Abstract 1477: Essential Roles of Atg7 in Starvation-induced and Constitutive Autophagy in the Hearts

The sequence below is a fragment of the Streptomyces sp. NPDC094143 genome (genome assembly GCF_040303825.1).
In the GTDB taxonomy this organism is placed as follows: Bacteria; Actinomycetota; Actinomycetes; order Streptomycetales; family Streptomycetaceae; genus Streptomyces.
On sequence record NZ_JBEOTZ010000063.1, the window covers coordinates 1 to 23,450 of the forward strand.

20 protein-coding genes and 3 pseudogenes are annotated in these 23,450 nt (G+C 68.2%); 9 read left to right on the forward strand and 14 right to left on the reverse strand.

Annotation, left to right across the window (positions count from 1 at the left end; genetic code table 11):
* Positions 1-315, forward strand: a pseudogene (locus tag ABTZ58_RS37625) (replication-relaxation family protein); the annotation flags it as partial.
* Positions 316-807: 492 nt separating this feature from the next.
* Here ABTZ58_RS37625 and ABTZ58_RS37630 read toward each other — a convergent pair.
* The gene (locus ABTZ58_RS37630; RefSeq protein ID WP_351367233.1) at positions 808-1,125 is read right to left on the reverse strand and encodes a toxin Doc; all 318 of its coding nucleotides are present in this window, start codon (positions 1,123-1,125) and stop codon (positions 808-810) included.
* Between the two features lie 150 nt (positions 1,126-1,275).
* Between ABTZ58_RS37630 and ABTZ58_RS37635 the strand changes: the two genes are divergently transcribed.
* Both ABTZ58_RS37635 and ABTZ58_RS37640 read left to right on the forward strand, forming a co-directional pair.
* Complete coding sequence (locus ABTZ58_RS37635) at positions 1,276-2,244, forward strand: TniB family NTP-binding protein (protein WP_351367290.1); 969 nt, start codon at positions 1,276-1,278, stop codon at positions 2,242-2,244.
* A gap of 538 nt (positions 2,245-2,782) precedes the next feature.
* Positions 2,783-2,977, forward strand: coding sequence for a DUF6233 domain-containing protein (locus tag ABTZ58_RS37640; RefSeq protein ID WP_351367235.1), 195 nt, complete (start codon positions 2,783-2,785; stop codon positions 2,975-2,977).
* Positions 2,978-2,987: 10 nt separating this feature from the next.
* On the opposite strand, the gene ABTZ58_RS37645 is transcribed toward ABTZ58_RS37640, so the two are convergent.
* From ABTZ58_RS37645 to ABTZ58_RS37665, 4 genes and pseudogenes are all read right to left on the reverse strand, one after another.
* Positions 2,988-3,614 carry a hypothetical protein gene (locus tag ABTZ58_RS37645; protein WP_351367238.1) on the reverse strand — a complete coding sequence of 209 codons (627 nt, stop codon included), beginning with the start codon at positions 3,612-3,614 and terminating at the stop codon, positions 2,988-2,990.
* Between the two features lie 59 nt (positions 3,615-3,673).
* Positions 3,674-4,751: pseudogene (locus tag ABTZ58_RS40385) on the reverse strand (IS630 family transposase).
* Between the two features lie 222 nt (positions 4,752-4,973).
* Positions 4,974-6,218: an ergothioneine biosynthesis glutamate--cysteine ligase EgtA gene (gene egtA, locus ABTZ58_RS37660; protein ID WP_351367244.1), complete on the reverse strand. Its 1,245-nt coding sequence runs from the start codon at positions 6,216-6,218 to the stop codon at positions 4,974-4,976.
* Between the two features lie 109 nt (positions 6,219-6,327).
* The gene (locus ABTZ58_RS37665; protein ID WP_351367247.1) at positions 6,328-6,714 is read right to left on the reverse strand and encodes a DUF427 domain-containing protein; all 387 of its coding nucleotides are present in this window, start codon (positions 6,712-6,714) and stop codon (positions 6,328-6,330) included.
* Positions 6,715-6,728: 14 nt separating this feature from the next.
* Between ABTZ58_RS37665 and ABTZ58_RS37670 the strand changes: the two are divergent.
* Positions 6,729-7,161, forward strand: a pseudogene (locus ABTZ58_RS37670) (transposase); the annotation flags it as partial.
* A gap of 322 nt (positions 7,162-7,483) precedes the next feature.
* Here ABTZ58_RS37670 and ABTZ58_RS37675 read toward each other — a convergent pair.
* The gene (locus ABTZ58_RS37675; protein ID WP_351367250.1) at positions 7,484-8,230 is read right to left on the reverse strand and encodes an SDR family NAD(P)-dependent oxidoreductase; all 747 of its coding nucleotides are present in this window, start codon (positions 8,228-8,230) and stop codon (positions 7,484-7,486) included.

Autophagy is an evolutionarily conserved dynamic process that involves the sequestration of intracellular constituents by membranes and subsequent delivery to lysosomes, where they are degradated or recycled. In this sense, autophagy is involved in maintaining cellular homeostasis in physiological conditions. However, autophagy is also implicated in execution of programmed cell death through excessive self-degradation of essential intracellular components. In fact, a growing body of evidence has suggested that autophagy is closely linked to several pathological conditions such as dilated cardiomyopathies, valvular heart diseases, and hypertensive heart diseases. To elucidate the pathophysioliogical roles of autophagy in postnatal hearts, we generated myocyte-specific knockout mice of Atg7 (autophagy-related 7), an essential gene for autophagosome formation, by crossing Atg7-floxed mice with MCK-Cre transgenic mice, which express Cre-recombinase under muscle creatinine kinase promoter. As expected, Atg7-deficiency caused impairment of starvation-induced autophagy in the hearts, as exemplified by the absence of Atg5*âϵ“Atg12 conjugate and autophagy-specific LC-3 type-II fragment in Western blot analysis. In addition, loss of autophagy resulted in progressive cardiac enlargement, which was associated with a significant increase in the heart-to-body weight ratios. Notably, immunohistochemical analysis using an anti-ubiquitin antibody revealed the presence of ubiquitin-containing inclusion bodies in autophagy-deficient hearts. These results suggest that Atg7 is essential for cardiac autophagy in response to starvation, and that constitutive autophagy is responsible for controlling quality of the intracellular proteins in the hearts even under nutrient-rich conditions.